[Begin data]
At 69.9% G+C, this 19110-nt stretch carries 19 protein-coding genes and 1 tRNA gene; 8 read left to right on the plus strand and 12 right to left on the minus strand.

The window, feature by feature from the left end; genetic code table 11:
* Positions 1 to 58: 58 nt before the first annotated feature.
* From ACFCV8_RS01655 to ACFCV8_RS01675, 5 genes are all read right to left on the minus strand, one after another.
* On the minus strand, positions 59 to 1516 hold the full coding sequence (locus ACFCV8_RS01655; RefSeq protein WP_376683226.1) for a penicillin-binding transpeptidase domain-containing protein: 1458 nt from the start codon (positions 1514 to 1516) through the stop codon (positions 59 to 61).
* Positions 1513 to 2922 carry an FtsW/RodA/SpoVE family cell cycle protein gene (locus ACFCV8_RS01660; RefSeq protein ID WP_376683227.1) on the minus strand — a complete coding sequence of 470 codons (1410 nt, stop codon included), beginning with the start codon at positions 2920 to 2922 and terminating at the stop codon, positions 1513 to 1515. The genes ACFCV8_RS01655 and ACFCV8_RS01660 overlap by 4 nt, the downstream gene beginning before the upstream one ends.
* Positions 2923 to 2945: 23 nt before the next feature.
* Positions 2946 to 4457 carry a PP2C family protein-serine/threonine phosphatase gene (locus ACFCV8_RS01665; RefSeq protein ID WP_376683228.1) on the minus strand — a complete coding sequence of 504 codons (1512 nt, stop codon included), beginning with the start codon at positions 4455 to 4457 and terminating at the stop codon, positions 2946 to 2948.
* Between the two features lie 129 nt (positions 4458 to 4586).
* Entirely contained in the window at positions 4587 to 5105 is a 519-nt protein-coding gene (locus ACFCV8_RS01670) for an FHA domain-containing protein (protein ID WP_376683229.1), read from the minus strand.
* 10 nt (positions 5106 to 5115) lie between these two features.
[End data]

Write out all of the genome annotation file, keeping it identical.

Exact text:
At 69.9% G+C, this 19110-nt stretch carries 19 protein-coding genes and 1 tRNA gene; 8 read left to right on the plus strand and 12 right to left on the minus strand.

The window, feature by feature from the left end; genetic code table 11:
* Positions 1 to 58: 58 nt before the first annotated feature.
* From ACFCV8_RS01655 to ACFCV8_RS01675, 5 genes are all read right to left on the minus strand, one after another.
* On the minus strand, positions 59 to 1516 hold the full coding sequence (locus ACFCV8_RS01655; RefSeq protein WP_376683226.1) for a penicillin-binding transpeptidase domain-containing protein: 1458 nt from the start codon (positions 1514 to 1516) through the stop codon (positions 59 to 61).
* Positions 1513 to 2922 carry an FtsW/RodA/SpoVE family cell cycle protein gene (locus ACFCV8_RS01660; RefSeq protein ID WP_376683227.1) on the minus strand — a complete coding sequence of 470 codons (1410 nt, stop codon included), beginning with the start codon at positions 2920 to 2922 and terminating at the stop codon, positions 1513 to 1515. The genes ACFCV8_RS01655 and ACFCV8_RS01660 overlap by 4 nt, the downstream gene beginning before the upstream one ends.
* Positions 2923 to 2945: 23 nt before the next feature.
* Positions 2946 to 4457 carry a PP2C family protein-serine/threonine phosphatase gene (locus ACFCV8_RS01665; RefSeq protein ID WP_376683228.1) on the minus strand — a complete coding sequence of 504 codons (1512 nt, stop codon included), beginning with the start codon at positions 4455 to 4457 and terminating at the stop codon, positions 2946 to 2948.
* Between the two features lie 129 nt (positions 4458 to 4586).
* Entirely contained in the window at positions 4587 to 5105 is a 519-nt protein-coding gene (locus ACFCV8_RS01670) for an FHA domain-containing protein (protein ID WP_376683229.1), read from the minus strand.
* 10 nt (positions 5106 to 5115) lie between these two features.